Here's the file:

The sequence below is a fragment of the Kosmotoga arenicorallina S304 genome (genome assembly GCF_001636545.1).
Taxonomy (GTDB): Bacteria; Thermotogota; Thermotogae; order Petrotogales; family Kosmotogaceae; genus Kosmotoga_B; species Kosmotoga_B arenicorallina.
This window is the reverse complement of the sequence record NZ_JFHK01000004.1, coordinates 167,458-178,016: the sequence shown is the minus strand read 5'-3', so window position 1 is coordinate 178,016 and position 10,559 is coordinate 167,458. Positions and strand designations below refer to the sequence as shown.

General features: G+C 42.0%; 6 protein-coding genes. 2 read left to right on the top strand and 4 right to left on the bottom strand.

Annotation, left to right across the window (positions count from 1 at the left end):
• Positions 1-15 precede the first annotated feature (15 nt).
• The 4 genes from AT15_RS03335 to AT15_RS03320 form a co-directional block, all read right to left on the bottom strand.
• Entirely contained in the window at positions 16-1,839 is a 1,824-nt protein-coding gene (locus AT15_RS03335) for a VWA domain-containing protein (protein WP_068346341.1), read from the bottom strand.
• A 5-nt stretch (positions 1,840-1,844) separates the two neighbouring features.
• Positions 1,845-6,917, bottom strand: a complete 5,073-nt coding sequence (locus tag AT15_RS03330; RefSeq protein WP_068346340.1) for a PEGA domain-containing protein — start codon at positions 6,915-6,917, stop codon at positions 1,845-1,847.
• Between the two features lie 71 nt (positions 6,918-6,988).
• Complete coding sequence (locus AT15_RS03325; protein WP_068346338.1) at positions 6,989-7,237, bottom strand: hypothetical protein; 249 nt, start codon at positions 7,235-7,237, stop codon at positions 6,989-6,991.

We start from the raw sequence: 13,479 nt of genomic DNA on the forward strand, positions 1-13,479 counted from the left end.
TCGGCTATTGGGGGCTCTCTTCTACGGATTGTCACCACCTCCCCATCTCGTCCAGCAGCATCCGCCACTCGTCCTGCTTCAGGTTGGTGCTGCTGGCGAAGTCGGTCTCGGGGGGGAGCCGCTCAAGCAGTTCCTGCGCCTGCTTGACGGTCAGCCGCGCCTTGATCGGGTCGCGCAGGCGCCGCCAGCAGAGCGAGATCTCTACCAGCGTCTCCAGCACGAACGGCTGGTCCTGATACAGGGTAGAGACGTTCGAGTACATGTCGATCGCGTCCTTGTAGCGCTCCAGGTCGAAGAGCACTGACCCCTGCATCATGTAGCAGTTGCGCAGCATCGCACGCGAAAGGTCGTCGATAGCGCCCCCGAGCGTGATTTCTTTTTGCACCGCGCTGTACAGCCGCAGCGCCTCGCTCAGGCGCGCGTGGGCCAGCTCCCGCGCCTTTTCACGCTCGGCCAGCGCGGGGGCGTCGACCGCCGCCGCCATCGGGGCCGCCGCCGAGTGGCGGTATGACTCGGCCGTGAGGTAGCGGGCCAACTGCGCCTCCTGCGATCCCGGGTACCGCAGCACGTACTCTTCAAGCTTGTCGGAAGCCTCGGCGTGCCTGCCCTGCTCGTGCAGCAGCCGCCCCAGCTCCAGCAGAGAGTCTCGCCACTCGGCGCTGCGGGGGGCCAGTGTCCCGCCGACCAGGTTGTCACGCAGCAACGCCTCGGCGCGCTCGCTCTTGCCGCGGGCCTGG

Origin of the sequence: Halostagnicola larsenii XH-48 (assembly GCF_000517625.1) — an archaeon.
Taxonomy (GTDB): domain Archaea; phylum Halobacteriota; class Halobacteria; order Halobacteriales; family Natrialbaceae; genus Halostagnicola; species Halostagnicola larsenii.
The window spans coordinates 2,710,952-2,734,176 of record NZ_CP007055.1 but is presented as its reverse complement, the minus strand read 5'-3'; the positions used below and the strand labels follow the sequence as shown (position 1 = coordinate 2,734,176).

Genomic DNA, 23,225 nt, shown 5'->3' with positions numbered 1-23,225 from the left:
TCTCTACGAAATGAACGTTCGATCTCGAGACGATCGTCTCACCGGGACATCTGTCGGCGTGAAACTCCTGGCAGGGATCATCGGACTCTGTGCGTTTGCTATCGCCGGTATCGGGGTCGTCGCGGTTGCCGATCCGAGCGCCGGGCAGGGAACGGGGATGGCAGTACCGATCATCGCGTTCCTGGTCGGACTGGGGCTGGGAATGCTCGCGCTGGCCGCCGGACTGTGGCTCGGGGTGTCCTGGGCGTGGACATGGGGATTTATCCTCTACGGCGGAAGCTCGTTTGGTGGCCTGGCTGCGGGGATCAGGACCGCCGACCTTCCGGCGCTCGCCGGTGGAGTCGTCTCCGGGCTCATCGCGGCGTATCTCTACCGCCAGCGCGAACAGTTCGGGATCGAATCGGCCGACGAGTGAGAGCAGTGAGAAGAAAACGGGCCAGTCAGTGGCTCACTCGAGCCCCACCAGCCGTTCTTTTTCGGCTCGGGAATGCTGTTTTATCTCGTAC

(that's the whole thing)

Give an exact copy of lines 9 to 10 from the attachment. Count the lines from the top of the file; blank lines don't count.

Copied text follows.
• A 5-nt stretch (positions 1,840-1,844) separates the two neighbouring features.
• Positions 1,845-6,917, bottom strand: a complete 5,073-nt coding sequence (locus tag AT15_RS03330; RefSeq protein WP_068346340.1) for a PEGA domain-containing protein — start codon at positions 6,915-6,917, stop codon at positions 1,845-1,847.